Ignore ALL New Media advice — maybe even this

Cookie cuttersAfter 6 years of podcasting and a deep immersion into the New Media world I find myself wondering if we all need to stop listening to New Media pundits and just GET ON WITH IT!

As with any new trend, meme, idea, service, product, whatever — there will always be those who think themselves experts in exactly how it should be done. You must post 1.4 Twitter messages each day, each being only 120 characters (to allow for Retweets and blog 2, 500-word blog posts each day, each with a call to action and comments specifically written to your target niche., etc, etc, etc.

Talk about sucking the life out of something!

My own advice, which you are — of course — free to ignore, is to “DO” New Media in whatever way seems fit, in whatever method seems fun or useful, on whatever time frame fits your schedule, directed at whatever audience you care to address. JUST DO IT!

Following too much advice can be more damaging than following too little. Each new pundit, each new expert hones and grinds New Media in their image. They take all that was new and exciting about New Media and turn it into yet another widget that can be commoditized and sold. They reduce the power of these new tools down to a lowest common denominator that seeks to serve everyone, but only seeks to serve them with mediocrity.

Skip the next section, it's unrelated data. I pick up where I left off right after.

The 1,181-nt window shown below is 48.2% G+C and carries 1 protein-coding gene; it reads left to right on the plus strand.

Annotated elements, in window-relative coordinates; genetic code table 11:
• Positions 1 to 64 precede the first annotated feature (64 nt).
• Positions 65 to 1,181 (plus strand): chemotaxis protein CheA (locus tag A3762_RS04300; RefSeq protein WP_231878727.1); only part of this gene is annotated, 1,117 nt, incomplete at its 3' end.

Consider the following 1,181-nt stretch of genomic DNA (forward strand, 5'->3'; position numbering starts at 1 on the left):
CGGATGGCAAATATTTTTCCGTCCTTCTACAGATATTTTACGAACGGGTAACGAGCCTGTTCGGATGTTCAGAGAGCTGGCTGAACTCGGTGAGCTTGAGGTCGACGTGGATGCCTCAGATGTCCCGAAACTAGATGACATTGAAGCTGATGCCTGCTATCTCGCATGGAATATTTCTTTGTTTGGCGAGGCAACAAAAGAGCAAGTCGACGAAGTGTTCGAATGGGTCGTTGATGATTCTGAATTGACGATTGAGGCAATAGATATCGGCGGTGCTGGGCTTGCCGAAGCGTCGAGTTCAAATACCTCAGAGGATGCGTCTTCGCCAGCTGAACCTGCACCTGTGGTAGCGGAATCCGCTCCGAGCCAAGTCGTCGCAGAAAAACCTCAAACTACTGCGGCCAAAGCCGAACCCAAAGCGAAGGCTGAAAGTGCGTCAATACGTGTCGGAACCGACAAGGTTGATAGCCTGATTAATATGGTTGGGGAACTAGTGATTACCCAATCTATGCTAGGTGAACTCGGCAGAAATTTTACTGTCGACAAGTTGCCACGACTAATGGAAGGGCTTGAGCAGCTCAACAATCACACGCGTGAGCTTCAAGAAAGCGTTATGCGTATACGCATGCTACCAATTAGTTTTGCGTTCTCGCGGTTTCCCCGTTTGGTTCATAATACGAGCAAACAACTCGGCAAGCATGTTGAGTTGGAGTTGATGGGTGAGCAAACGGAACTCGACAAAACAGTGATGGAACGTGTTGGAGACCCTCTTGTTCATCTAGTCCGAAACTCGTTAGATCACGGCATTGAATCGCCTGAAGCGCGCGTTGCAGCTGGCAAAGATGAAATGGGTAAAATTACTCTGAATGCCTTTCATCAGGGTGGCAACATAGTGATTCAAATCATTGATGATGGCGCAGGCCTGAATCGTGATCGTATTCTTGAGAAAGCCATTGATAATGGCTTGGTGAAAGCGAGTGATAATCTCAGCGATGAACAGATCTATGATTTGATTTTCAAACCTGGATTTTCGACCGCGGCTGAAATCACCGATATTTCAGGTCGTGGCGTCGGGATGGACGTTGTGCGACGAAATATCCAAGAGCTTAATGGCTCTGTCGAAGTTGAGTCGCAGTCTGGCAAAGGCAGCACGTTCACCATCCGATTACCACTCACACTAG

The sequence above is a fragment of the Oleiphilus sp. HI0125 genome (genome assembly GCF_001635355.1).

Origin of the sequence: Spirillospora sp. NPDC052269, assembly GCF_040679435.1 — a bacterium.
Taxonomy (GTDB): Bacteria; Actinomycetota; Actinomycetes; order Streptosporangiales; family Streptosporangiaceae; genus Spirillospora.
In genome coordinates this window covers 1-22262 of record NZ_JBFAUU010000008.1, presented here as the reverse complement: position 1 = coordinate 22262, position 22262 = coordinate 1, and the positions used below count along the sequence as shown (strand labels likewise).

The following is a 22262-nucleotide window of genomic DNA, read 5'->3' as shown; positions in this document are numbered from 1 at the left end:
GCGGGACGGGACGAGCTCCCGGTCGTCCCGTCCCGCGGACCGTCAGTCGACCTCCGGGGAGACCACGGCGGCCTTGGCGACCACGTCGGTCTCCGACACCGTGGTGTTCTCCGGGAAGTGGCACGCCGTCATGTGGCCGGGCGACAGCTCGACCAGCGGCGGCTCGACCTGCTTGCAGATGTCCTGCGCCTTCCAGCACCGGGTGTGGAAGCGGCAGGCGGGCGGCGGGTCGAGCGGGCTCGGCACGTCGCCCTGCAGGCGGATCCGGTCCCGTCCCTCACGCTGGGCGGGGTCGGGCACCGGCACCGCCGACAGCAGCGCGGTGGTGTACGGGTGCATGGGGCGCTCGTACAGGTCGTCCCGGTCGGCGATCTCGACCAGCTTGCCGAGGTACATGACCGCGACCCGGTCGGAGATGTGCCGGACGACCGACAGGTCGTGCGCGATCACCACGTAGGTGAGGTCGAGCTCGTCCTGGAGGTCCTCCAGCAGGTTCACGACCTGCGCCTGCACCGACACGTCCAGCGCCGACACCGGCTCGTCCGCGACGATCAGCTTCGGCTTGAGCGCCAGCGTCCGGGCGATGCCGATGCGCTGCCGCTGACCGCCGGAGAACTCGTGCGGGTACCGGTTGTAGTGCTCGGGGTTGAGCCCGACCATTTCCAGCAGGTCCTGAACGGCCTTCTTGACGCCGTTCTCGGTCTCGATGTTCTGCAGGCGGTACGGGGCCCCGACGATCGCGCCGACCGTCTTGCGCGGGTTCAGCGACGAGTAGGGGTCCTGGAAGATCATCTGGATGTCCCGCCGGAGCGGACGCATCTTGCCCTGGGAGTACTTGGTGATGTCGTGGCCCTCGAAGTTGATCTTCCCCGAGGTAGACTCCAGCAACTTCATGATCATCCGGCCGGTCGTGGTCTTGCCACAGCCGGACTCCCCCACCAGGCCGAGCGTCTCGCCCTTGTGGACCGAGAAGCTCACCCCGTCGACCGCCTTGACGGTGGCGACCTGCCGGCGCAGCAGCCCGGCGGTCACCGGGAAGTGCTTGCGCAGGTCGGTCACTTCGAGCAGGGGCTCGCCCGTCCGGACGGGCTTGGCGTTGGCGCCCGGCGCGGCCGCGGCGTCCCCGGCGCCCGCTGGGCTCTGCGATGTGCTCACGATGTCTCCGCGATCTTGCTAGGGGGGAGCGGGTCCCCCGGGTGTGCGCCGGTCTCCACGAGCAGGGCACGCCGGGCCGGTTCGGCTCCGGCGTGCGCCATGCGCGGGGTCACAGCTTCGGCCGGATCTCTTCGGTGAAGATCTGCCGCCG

What good is it if you simply get better and better and doing what everyone else is doing? If you use New Media tools like everyone else in the crowd you become just one more anonymous figure within that crowd. New Media gives us the ability to stand out from the crowd, find our audience and make a difference in the world. Why squander it being the same as everyone else?

Every new idea goes through this phase? Goth was cool and edgy, now it can be bought in the mall. Punk music was loud and downright dangerous, now its commoditized just like Top 40 pop. Blogging used to be cool and cutting edge, now many do it with the same energy and excitement as a burned out accountant might bring.

Start with yourself when you develop your New Media projects. Sure, you can find some interesting ideas among the pundits, but when the advice starts to make everything look the same you would do better to think about how you can make your work different. Different is where new things happen. Different is where big success lies. Different is what keeps you from being swallowed by the big ocean of mediocrity.

What do YOU want out of New Media? How are YOU going to achieve it? What are YOU going to do? After all, if you are just going to do the same as everyone else — why do it at all?

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